The DOJ’s antitrust seers
The philosopher Yogi Berra once said that “It’s tough to make predictions, especially about the future.” Let’s apply his lesson to the proposed $39 billion AT&T-T-Mobile merger. The Department of Justice is predicting that the merger, by creating the country’s largest wireless carrier, will reduce competition. Today, the DOJ sued to block the merger.
Competitors are also surprisingly confident in their ability to predict the future. A Sprint spokeswoman said that “Sprint applauds the DOJ for conducting a careful and thorough review and for reaching a just decision … Today’s action will preserve American jobs, strengthen the American economy, and encourage innovation.”
This translates roughly to “We think the merger would make the market more competitive. We were scared that we’d have to work harder to innovate and cut costs to keep our customers happy. Whew.”
Most mergers fail. Nobody knows if a merged AT&T and T-Mobile would offer a better, cheaper product line. The only way to find out is trial and, often, error. The Justice Department’s astounding claim that it knows the merger’s effects in advance is either proof of its superior enlightenment, or else the height of hubris. I’m guessing the latter.
In business, big isn’t necessarily bad. But neither is it always good. What happens if a merged AT&T-T-Mobile becomes a bloated, bureaucratic wreck? This would create a wonderful opportunity for Verizon, Sprint and any number of smaller carriers. Remember, in markets, consumers are always sovereign. At least, they are unless the government steps in. Companies can’t force consumers to buy what they’re selling, absent some help from Washington.
If AT&T-T-Mobile jacks up its prices higher than its customers are willing to pay, those customers don’t have to pay. They can spend their money somewhere else. With Verizon, maybe. Or Sprint. Or a smaller regional carrier. Whoever offers the best deal.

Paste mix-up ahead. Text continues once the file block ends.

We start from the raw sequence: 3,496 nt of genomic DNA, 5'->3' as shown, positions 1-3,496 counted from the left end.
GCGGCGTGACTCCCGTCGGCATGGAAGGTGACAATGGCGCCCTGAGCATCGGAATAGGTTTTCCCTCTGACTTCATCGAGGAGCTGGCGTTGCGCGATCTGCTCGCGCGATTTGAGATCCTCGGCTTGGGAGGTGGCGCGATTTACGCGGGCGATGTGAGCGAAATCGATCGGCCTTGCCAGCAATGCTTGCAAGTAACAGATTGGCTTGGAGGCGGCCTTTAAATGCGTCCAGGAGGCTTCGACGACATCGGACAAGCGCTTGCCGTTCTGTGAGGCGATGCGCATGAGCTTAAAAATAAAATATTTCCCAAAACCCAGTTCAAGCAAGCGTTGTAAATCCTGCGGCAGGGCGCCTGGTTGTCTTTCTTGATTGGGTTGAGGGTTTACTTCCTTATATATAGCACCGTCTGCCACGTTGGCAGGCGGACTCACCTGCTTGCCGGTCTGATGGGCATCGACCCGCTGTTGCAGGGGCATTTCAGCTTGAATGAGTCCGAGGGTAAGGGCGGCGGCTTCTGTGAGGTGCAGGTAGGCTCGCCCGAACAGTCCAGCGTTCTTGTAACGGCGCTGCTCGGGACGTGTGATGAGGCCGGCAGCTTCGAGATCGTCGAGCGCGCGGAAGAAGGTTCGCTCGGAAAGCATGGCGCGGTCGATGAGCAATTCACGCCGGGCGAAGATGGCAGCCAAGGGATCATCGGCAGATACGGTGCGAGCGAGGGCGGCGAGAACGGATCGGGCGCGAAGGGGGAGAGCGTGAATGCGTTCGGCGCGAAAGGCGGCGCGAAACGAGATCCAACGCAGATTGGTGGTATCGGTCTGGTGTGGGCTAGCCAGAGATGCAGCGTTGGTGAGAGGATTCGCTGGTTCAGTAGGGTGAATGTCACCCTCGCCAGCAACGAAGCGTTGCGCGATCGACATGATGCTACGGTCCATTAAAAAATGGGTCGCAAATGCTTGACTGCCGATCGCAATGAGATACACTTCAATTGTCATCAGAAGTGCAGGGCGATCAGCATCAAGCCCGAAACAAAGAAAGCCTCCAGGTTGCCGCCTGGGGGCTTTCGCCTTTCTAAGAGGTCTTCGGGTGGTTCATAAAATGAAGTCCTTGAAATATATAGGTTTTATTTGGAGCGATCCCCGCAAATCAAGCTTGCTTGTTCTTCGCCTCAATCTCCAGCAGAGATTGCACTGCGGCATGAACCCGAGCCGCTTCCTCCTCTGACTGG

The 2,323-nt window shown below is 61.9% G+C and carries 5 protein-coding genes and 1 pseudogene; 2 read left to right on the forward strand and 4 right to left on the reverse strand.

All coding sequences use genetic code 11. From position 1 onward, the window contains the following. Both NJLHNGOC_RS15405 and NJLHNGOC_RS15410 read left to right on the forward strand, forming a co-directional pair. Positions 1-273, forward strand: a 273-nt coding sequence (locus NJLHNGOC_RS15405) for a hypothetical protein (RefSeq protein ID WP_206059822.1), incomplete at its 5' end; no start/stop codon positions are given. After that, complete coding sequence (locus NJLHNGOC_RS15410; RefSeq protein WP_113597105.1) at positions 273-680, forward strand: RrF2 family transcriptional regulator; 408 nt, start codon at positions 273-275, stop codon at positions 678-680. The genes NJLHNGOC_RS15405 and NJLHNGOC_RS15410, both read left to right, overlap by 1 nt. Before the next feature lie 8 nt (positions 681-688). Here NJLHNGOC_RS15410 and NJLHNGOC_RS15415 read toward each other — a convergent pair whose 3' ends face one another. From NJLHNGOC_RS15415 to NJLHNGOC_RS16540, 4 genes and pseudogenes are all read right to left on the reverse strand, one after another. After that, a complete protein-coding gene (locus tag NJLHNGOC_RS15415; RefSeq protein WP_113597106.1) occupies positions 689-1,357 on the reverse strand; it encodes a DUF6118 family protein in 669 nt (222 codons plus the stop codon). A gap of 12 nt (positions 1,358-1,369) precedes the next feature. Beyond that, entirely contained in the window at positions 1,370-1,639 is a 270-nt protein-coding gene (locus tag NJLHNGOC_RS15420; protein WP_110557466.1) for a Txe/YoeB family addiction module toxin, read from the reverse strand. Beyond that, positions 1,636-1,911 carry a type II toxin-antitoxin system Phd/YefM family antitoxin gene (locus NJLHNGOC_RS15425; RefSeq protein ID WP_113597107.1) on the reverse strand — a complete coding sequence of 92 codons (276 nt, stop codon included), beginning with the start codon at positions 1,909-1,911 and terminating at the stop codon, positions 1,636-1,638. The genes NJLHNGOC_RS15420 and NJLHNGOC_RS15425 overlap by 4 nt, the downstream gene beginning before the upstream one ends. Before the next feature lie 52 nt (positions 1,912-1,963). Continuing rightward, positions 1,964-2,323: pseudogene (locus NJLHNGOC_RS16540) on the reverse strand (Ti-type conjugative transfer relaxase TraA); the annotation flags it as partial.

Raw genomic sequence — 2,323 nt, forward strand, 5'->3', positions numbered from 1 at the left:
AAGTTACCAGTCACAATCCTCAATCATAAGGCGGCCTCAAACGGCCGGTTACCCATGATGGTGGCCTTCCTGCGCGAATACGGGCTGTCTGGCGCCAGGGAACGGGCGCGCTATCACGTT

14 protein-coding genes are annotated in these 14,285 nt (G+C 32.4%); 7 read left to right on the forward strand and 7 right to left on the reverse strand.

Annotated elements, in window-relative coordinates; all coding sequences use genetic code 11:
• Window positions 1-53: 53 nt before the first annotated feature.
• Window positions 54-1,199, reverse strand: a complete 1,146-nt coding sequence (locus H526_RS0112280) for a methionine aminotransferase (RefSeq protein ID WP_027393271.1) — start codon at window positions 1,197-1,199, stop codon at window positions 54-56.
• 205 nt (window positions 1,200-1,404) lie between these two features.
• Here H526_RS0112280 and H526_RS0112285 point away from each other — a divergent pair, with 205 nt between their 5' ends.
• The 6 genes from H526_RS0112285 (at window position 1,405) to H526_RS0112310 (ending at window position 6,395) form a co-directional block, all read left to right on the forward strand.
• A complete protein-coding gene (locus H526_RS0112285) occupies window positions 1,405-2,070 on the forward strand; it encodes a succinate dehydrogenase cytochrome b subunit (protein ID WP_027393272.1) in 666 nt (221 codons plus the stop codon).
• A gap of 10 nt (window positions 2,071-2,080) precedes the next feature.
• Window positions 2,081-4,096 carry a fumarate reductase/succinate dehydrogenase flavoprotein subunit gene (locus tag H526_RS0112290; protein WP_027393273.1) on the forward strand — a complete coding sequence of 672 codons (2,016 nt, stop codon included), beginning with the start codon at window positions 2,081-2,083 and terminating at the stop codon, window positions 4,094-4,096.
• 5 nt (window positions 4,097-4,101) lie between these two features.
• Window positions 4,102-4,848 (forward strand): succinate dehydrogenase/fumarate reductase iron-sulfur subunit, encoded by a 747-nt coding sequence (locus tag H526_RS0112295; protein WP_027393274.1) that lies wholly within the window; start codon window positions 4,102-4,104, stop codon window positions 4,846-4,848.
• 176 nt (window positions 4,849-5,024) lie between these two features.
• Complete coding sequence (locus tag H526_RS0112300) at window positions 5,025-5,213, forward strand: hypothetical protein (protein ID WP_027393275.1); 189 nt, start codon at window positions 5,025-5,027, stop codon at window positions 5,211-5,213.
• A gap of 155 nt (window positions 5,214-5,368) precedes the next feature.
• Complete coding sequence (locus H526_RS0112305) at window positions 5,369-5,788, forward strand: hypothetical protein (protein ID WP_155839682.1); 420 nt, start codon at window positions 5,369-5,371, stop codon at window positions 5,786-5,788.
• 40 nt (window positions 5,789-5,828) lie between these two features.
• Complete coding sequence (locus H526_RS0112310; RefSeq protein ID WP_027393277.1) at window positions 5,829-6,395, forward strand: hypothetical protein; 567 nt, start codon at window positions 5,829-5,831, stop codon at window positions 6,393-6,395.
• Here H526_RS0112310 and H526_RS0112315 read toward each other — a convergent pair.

Higher prices and worse service aren’t the only possibilities here. One reason AT&T wants to merge is so it can expand its 4G network. Verizon currently has the biggest and best 4G network, which can run almost as fast as a landline broadband connection. By pooling its resources with T-Mobile, AT&T thinks it can build a better, more competitive network.
How would that hurt consumers?
Which scenario is more likely? Nobody knows. That’s why this writer is agnostic on whether the merger is a good idea or not. Like Yogi Berra, I know that I can’t predict the future. Clearly AT&T and T-Mobile think it would give them a competitive advantage. So does Sprint; companies rarely lobby so hard to stop a competitor from making a mistake. They could both be wrong, though.
Whether the merger results in faster, cheaper mobile service for millions of people, or whether it becomes the next AOL-Time Warner, the companies should be allowed to try. At least it’s their own money that’s on the line. If the Department of Justice’s magic crystal ball got it wrong, they will wrongly deny consumers untold possible benefits. Trustbusters should take Yogi Berra’s advice about humility and withdraw their lawsuit.
Ryan Young is Fellow in Regulatory Studies at the Competitive Enterprise Institute.